wheels built with skill and good materials should last you a long time.
    The quality of "shop built" wheels will depend on the shop.

    Art Harris
     
  6. Art Harris wrote:
    > Mike wrote:
    > How many spokes in these wheels? If less than 36, consider upgrading to
    > 36. When you say the wheels only last 18 months, do you mean they are
    > not repairable? Please elaborate.


    Thanks everyone for the responses. I'm running 32s, I've only ever had
    36s on my MTBs. I guess I should bump that up. It seems logical -- I
    guess I've always bought pairs of hubs that are 32 each.

    Usually I rebuild the wheel after the third spoke break because the
    last two usually occur pretty close together. That seems to happen
    around 18 months, with the first spoke break around 15 months.

    >
    > You say the spokes break at the DS spoke bend.
    >
    > Three suggestions:
    >
    > 1) Make sure you don't have the long elbow DT spokes that were around a
    > few years ago.
    > http://www.peterwhitecycles.com/DTspokes.htm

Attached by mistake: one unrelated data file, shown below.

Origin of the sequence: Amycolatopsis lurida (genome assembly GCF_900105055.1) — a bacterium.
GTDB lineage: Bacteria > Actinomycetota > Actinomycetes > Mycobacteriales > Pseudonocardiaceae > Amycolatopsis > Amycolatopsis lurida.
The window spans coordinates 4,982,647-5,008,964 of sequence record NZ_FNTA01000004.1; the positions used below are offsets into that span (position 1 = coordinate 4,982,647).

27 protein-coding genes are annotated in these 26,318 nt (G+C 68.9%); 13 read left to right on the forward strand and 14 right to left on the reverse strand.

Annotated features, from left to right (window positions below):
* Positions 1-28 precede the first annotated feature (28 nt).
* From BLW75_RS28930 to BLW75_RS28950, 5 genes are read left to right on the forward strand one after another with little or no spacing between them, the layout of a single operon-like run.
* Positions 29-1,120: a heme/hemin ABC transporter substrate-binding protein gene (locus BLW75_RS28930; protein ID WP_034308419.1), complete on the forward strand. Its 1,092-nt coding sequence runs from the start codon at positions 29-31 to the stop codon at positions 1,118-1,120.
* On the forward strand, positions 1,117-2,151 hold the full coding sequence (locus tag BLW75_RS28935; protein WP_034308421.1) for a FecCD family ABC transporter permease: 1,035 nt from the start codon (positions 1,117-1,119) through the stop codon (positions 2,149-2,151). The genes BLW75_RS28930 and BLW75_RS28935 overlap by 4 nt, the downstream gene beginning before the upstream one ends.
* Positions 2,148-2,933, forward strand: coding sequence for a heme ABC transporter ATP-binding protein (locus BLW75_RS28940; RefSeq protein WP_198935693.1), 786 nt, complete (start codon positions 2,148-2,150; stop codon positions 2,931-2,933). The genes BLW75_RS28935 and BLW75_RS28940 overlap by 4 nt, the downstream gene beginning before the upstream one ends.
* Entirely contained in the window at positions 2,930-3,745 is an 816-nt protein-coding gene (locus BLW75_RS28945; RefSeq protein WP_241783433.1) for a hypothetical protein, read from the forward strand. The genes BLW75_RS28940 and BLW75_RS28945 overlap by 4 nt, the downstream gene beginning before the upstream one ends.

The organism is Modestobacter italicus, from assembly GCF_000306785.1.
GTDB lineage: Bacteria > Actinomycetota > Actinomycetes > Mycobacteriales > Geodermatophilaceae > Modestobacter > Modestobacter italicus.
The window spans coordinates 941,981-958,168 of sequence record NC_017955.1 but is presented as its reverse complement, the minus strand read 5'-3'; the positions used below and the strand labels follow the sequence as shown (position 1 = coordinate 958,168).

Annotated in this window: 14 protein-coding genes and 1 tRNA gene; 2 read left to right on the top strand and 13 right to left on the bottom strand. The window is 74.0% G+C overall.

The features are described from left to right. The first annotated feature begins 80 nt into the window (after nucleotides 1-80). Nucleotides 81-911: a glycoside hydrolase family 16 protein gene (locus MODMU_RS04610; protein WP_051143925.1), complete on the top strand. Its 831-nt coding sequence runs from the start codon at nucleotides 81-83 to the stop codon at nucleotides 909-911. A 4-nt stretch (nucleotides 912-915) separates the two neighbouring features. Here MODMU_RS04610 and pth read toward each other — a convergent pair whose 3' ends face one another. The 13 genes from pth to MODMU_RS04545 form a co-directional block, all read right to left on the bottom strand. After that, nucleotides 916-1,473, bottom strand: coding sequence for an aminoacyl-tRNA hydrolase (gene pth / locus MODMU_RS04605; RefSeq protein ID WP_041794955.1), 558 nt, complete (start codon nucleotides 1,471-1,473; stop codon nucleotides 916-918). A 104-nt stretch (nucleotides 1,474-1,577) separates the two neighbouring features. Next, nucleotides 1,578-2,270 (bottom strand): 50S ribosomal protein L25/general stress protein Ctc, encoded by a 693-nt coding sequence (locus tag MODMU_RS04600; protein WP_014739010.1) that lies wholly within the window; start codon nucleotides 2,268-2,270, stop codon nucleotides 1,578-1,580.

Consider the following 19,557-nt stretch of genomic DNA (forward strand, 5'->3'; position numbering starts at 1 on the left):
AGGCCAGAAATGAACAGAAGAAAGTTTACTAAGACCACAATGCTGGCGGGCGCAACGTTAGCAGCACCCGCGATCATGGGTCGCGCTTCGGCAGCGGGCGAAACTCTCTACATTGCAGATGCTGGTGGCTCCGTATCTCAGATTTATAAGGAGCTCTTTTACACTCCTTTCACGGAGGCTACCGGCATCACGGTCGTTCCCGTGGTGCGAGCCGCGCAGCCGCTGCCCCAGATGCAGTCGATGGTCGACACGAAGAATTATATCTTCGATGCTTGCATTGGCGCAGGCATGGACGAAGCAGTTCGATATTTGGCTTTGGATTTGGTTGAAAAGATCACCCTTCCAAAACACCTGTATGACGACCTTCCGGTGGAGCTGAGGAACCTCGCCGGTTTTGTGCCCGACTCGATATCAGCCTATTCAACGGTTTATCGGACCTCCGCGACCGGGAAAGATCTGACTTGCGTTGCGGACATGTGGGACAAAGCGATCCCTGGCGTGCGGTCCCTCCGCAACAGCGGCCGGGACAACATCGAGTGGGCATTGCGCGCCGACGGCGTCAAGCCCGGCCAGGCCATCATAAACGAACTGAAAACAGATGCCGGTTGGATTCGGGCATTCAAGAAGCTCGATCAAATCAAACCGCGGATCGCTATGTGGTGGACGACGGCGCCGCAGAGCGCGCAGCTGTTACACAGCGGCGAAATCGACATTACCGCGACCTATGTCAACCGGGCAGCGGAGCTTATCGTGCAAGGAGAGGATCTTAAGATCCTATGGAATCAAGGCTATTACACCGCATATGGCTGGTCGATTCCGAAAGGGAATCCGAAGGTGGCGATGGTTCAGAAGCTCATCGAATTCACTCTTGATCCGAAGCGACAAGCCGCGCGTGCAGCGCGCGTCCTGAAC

Yeah, that's not it. Good info though.

    > 2) Press the outbound spokes so they lay flat against the hub flange
    > before tensioning (as described in The Bicycle Wheel by Jobst Brandt).


    Yep.

    > 3) Make sure you stress relieve the wheels.


    Yep.

    > I would certainly stay away from boutique wheels.


    That seems to be the concensus in this thread.

    Thanks everyone for the responses so far.
     
  7. [email protected] wrote:
    > What's my best solution for durable wheels at $300-400 for pair
    > (shimano compatible)?
    >
    > Would I be better off building my own 3-cross bent-spoke wheels, or
    > buying some of the boutique wheels like entry-level mavic ksyriums or
    > the like? Or can I find some straight-pull hubs and build up a set of
    > those? (I can't locate any for sale online).


    Straight pull spokes are not going to fix your 'problem', proper
    wheelbuilding will.

    Invest in a tensionometer and make sure you stress relieve well. Also
    do a 36h rear, build well with good components. Since you buiold your